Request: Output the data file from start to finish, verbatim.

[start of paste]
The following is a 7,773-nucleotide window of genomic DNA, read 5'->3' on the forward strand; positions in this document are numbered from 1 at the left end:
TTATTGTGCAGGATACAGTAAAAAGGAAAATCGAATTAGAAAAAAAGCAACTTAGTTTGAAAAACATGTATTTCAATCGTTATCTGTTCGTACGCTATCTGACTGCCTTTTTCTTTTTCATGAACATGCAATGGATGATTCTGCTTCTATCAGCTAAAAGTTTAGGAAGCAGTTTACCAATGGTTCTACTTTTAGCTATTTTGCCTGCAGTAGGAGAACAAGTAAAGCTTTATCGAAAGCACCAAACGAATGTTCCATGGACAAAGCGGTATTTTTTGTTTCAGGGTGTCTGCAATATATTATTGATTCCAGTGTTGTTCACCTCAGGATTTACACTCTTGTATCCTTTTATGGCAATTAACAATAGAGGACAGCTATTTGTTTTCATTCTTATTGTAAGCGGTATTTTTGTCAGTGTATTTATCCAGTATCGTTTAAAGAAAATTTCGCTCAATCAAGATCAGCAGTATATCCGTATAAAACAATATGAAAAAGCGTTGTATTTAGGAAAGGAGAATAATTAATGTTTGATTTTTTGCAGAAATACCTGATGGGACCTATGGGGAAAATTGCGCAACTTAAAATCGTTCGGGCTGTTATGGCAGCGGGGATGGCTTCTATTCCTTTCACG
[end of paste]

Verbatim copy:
The following is a 7,773-nucleotide window of genomic DNA, read 5'->3' on the forward strand; positions in this document are numbered from 1 at the left end:
TTATTGTGCAGGATACAGTAAAAAGGAAAATCGAATTAGAAAAAAAGCAACTTAGTTTGAAAAACATGTATTTCAATCGTTATCTGTTCGTACGCTATCTGACTGCCTTTTTCTTTTTCATGAACATGCAATGGATGATTCTGCTTCTATCAGCTAAAAGTTTAGGAAGCAGTTTACCAATGGTTCTACTTTTAGCTATTTTGCCTGCAGTAGGAGAACAAGTAAAGCTTTATCGAAAGCACCAAACGAATGTTCCATGGACAAAGCGGTATTTTTTGTTTCAGGGTGTCTGCAATATATTATTGATTCCAGTGTTGTTCACCTCAGGATTTACACTCTTGTATCCTTTTATGGCAATTAACAATAGAGGACAGCTATTTGTTTTCATTCTTATTGTAAGCGGTATTTTTGTCAGTGTATTTATCCAGTATCGTTTAAAGAAAATTTCGCTCAATCAAGATCAGCAGTATATCCGTATAAAACAATATGAAAAAGCGTTGTATTTAGGAAAGGAGAATAATTAATGTTTGATTTTTTGCAGAAATACCTGATGGGACCTATGGGGAAAATTGCGCAACTTAAAATCGTTCGGGCTGTTATGGCAGCGGGGATGGCTTCTATTCCTTTCACG